Lewicki and Litterer (1985) go into a little more detail. They identify five styles of conflict management in a "dual-concern model" along a gradient of the degree of concern for one's own outcome compared with the degree of concern for the other's outcome. The five styles possible, then, are avoidance, compromise, and collaboration (as equal concern for both parties), and competition and accommodation (as completely selfish and selfless, respectively) (see fig. 3.1). The key is to reach a collaborative arrangement. Both the difficulties and the conditions necessary are fairly clearly spelled out, as are guidelines to the process itself. Of special concern are the "factors that make integrative bargaining difficult." These include, primarily, the failure to perceive a situation as having integrative potential, the history of the relationships between the parties, and "black-white" thinking. Ury (1991) offers specific advice to getting past historically difficult and valuebased conflicts - "getting past NO."
Given these common pitfalls, it should be mentioned that Lewicki and Litterer (1985) also provide the most detailed description of distributive bargaining of the three works considered. Recognizing that, often, a conflict situation involves fixed resources for which both sides compete, the authors provide useful concepts and strategies to "maximize" one's share of the outcome. In win-lose bargaining, each side comes to the table with a "bargaining mix" including their starting, target, and resistance points. Strategies offered range from the comprehensive - influencing the other's resistance point - to the mundane - scheduling negotiations for when the opponent has jet lag.
One element mentioned in both Fisher and Ury (1981) and in Susskind and Cruikshank (1987) should be introduced at this point - the concept of a BATNA, the best alternative to a negotiated agreement. The latter authors point out that no one should be at a bargaining table to begin with if their BATNA away from the table is likely to be higher than can be gained through negotiations. A clear understanding of one's own BATNA and, if possible, of the opponent's, gives a fairly clear idea of what the bargaining range is likely to be.
Lewicki and Litterer (1985) conclude their discussion with "strategies of integrative bargaining," useful concepts that are common in one form or another to much of ADR literature (including Fisher and Ury, whose terminology for similar concepts is presented in parentheses):
The difference in tone between Lewicki and Litterer (1985) and Fisher and Ury (1981) suggests a subtle but distinct difference in outlook throughout the works and, consequently, a probable reason for the success of the latter work. Fisher and Ury (1981) are indefatigably optimistic. They do not offer much detail for successful distributive bargaining (what they call "positioning bargaining"), only suggestions to "change the game" to "principled negotiation." Their examples of success (and where mistakes were made) are from everyday life and show how conflict at every level can be resolved amic ably. The language throughout is simple, upbeat, and, one can see, appealing: one would prefer to "invent" or "focus" rather than the clinical "generate." One's conflicts are resolved by "controlling" rather than by passively "evaluating." In short, Fisher and Ury (1981), though covering much the same material as in other ADR literature, are accessible.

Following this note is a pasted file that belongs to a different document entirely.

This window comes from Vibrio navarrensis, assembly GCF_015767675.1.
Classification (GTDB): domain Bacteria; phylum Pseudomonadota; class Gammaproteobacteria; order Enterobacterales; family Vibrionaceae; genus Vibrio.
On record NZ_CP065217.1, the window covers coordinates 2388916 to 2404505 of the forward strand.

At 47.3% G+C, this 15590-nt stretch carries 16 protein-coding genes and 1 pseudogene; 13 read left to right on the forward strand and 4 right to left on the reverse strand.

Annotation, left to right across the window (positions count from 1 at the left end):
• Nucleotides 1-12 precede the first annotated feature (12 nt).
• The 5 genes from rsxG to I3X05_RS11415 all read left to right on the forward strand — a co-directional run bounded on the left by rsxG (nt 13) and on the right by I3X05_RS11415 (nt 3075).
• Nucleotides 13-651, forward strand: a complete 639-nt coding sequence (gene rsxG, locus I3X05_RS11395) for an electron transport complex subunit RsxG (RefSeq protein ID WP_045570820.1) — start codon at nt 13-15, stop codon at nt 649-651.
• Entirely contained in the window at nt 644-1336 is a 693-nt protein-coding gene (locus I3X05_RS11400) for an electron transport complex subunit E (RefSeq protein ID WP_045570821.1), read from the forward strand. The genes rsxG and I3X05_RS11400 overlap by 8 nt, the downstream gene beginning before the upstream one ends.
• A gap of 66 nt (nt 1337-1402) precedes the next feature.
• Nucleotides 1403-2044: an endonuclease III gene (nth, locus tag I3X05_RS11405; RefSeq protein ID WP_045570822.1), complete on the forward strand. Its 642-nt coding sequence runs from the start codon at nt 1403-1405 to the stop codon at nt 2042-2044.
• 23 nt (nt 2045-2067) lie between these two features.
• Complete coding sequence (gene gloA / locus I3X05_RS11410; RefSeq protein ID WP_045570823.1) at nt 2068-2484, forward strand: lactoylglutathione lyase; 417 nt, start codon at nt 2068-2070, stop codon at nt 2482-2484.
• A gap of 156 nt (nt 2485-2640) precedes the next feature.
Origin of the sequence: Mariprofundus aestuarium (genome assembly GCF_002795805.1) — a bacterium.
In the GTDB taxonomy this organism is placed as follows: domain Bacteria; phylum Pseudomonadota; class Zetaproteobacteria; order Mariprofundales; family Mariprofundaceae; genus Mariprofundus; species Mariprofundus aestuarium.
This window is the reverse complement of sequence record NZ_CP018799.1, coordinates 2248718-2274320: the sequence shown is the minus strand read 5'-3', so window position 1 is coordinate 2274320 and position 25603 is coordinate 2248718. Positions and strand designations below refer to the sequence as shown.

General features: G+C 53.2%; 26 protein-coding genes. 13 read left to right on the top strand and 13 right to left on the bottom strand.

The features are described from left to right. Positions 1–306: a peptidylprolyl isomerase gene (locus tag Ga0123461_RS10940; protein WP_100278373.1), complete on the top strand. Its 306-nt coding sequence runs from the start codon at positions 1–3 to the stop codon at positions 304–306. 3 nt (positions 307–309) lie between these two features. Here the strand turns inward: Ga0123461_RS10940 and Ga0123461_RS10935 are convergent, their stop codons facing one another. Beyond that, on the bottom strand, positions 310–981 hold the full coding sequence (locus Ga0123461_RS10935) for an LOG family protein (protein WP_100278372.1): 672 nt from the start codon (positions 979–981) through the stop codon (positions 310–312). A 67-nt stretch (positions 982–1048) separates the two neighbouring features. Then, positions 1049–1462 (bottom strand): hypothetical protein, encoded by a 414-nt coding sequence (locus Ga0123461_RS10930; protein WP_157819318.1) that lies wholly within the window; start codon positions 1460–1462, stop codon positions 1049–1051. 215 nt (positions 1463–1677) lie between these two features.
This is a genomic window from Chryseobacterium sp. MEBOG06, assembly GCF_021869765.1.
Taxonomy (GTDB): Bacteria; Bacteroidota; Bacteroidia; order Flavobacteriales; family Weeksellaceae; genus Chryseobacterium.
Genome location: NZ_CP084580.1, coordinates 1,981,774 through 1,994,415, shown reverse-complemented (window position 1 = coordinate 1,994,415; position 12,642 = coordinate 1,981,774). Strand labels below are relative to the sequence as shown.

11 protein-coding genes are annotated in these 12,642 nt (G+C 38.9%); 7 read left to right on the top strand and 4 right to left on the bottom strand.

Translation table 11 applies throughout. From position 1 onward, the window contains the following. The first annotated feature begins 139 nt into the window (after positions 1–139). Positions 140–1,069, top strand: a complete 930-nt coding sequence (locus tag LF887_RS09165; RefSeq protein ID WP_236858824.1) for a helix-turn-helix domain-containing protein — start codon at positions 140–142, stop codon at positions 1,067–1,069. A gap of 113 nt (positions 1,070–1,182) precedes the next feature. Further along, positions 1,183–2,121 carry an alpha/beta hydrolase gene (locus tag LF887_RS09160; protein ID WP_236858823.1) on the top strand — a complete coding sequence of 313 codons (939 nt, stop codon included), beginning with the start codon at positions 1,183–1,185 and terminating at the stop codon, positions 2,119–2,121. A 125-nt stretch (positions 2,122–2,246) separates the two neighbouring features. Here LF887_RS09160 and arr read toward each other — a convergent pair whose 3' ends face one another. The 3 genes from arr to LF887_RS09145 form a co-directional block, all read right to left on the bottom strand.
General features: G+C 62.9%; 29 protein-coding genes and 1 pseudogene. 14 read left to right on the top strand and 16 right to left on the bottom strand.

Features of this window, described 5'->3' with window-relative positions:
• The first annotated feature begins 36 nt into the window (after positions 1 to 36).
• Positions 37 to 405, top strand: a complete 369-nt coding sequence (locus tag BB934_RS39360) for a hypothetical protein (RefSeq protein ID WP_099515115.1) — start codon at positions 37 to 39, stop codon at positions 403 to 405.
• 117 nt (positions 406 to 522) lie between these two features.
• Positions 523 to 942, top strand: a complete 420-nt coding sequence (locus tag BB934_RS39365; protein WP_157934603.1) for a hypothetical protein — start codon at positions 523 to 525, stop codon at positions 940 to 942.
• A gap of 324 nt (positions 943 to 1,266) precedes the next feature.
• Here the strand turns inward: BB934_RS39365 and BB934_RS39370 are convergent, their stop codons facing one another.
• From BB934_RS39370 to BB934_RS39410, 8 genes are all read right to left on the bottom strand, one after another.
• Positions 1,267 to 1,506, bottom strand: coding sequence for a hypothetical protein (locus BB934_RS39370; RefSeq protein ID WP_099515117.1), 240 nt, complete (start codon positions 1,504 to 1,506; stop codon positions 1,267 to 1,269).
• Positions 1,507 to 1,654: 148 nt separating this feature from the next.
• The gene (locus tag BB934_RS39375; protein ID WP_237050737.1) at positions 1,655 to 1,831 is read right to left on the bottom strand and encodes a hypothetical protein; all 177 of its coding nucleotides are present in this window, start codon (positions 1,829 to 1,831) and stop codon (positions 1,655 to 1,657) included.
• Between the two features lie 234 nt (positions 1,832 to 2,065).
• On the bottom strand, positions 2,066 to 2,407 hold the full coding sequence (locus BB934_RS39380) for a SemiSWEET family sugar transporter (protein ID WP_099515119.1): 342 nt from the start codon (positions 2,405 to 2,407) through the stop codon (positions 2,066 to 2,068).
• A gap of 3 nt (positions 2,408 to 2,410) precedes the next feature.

Amy (1987) provides an altogether different approach to ADR, one of harsh criticism. The author suggests that, since most studies of mediation are carried out by mediators, there is relatively little criticism of the fundamental claims made by the field. Roughly the first half of the work is an examination of the claims made by ADR proponents. He begins by reviewing the advantages claimed by mediation over legislature, bureaucracy, and the courts to resolve environmental conflicts and concludes that mediation tends to be justified only when (a) there is a relative balance of power between the disputants and (b) an impasse has been reached in the conflict; that is, neither side can move unilaterally in what they perceive as their best interest. He also contests the common assertions that environmental mediation is cheaper, faster, and more satisfying than other approaches, especially litigation.